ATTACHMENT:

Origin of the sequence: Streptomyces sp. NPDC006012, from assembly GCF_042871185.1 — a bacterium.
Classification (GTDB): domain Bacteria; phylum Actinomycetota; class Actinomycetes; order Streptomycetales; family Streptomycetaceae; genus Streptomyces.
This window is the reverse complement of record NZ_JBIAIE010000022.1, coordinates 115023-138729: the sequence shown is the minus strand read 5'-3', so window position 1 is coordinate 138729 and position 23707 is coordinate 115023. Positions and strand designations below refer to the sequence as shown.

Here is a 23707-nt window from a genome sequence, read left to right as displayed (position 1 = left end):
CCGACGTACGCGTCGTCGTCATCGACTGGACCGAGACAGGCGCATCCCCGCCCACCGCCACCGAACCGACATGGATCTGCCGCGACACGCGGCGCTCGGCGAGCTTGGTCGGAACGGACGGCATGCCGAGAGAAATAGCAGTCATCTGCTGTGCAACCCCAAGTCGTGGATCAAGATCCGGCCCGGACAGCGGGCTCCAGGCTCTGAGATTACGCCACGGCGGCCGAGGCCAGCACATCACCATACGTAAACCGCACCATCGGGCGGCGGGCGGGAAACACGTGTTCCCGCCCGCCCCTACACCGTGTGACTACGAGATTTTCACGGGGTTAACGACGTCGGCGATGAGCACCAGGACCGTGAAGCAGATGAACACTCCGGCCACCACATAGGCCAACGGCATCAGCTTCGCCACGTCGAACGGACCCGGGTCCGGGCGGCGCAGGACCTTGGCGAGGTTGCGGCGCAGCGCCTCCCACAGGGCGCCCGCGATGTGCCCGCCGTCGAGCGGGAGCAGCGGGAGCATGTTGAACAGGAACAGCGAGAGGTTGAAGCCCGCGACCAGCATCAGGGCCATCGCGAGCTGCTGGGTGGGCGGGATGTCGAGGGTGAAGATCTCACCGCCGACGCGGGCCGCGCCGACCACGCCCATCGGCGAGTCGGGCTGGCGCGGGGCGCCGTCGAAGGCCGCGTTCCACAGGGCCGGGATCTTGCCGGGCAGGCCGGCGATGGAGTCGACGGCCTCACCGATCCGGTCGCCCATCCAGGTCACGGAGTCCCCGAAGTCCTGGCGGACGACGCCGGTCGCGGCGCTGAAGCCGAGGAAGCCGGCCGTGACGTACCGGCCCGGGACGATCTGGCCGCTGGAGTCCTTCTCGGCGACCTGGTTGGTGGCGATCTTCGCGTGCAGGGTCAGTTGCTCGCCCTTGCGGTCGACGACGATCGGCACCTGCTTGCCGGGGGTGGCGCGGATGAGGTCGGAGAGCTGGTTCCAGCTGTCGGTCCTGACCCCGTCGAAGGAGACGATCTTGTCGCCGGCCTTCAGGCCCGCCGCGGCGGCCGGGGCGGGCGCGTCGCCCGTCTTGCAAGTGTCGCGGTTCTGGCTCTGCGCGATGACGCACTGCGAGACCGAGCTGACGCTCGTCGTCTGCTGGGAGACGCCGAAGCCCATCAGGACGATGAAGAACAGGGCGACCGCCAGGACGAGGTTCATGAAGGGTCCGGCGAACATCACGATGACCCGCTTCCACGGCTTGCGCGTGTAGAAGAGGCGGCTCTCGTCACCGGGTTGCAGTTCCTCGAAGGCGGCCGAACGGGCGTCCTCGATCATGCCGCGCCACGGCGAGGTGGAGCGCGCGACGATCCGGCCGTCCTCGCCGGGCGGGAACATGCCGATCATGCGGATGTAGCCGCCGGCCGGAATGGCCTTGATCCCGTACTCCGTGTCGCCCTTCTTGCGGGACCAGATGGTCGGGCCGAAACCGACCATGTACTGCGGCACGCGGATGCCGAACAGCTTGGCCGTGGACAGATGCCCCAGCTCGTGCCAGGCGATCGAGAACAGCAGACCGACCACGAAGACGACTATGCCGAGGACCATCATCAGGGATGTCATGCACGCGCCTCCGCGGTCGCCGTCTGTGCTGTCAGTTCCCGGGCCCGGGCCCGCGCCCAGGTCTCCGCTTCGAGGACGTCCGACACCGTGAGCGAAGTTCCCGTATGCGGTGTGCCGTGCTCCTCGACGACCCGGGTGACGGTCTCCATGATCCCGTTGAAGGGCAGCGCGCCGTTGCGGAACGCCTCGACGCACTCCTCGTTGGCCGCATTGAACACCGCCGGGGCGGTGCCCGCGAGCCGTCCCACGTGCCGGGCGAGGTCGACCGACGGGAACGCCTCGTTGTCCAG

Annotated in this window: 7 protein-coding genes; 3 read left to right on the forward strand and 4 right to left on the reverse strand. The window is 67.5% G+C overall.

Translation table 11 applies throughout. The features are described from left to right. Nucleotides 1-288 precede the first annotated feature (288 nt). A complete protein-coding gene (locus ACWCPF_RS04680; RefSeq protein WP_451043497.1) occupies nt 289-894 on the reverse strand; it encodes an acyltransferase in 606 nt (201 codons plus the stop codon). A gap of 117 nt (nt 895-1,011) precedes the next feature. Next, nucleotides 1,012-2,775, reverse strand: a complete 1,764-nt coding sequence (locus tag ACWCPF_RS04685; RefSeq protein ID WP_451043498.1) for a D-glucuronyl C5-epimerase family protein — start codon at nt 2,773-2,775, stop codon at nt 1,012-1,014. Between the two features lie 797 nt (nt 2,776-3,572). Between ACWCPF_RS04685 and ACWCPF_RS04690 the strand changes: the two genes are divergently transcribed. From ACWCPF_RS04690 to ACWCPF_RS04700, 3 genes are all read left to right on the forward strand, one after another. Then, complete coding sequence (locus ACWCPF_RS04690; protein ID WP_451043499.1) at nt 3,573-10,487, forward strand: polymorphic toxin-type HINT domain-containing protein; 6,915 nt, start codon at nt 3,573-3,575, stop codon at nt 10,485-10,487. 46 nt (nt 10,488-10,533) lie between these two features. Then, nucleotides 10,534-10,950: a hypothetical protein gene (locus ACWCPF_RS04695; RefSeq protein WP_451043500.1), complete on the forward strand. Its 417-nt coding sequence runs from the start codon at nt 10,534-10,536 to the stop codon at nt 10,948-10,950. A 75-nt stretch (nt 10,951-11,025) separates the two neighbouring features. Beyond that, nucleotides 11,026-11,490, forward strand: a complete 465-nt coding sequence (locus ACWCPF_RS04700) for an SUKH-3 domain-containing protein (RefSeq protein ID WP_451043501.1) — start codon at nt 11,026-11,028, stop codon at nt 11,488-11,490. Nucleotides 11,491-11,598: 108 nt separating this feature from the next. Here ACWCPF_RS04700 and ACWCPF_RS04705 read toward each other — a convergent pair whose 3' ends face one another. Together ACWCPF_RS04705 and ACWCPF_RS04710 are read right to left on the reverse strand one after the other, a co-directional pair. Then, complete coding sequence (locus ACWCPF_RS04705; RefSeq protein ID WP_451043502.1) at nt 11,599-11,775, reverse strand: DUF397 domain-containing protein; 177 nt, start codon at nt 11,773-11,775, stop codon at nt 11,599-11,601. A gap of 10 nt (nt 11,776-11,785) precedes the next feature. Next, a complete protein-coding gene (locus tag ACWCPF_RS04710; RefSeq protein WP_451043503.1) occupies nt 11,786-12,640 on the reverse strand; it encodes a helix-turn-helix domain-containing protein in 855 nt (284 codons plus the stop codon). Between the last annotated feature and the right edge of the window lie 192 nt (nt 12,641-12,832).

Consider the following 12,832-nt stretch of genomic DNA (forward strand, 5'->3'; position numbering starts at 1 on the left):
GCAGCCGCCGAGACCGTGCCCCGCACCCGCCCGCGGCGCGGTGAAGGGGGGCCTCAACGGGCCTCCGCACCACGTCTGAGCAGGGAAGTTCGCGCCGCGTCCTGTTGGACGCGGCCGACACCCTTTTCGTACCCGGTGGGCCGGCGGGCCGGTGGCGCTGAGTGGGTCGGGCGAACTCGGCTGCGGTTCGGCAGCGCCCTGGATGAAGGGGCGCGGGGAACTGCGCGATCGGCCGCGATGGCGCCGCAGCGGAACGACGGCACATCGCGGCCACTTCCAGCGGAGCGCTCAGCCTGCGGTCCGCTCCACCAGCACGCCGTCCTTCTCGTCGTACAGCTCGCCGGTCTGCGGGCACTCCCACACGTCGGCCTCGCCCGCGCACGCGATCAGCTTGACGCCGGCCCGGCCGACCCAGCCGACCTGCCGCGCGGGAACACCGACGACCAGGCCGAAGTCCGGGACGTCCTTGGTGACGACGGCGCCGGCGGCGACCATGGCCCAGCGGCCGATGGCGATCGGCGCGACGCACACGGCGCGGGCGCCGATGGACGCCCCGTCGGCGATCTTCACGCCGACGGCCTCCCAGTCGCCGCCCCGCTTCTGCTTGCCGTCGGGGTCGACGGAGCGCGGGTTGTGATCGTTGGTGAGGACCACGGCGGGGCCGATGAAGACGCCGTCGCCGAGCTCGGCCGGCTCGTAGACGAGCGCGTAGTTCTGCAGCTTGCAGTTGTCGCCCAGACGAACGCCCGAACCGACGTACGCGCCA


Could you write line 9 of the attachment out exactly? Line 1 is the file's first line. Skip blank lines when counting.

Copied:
GCAGCCGCCGAGACCGTGCCCCGCACCCGCCCGCGGCGCGGTGAAGGGGGGCCTCAACGGGCCTCCGCACCACGTCTGAGCAGGGAAGTTCGCGCCGCGTCCTGTTGGACGCGGCCGACACCCTTTTCGTACCCGGTGGGCCGGCGGGCCGGTGGCGCTGAGTGGGTCGGGCGAACTCGGCTGCGGTTCGGCAGCGCCCTGGATGAAGGGGCGCGGGGAACTGCGCGATCGGCCGCGATGGCGCCGCAGCGGAACGACGGCACATCGCGGCCACTTCCAGCGGAGCGCTCAGCCTGCGGTCCGCTCCACCAGCACGCCGTCCTTCTCGTCGTACAGCTCGCCGGTCTGCGGGCACTCCCACACGTCGGCCTCGCCCGCGCACGCGATCAGCTTGACGCCGGCCCGGCCGACCCAGCCGACCTGCCGCGCGGGAACACCGACGACCAGGCCGAAGTCCGGGACGTCCTTGGTGACGACGGCGCCGGCGGCGACCATGGCCCAGCGGCCGATGGCGATCGGCGCGACGCACACGGCGCGGGCGCCGATGGACGCCCCGTCGGCGATCTTCACGCCGACGGCCTCCCAGTCGCCGCCCCGCTTCTGCTTGCCGTCGGGGTCGACGGAGCGCGGGTTGTGATCGTTGGTGAGGACCACGGCGGGGCCGATGAAGACGCCGTCGCCGAGCTCGGCCGGCTCGTAGACGAGCGCGTAGTTCTGCAGCTTGCAGTTGTCGCCCAGACGAACGCCCGAACCGACGTACGCGCCA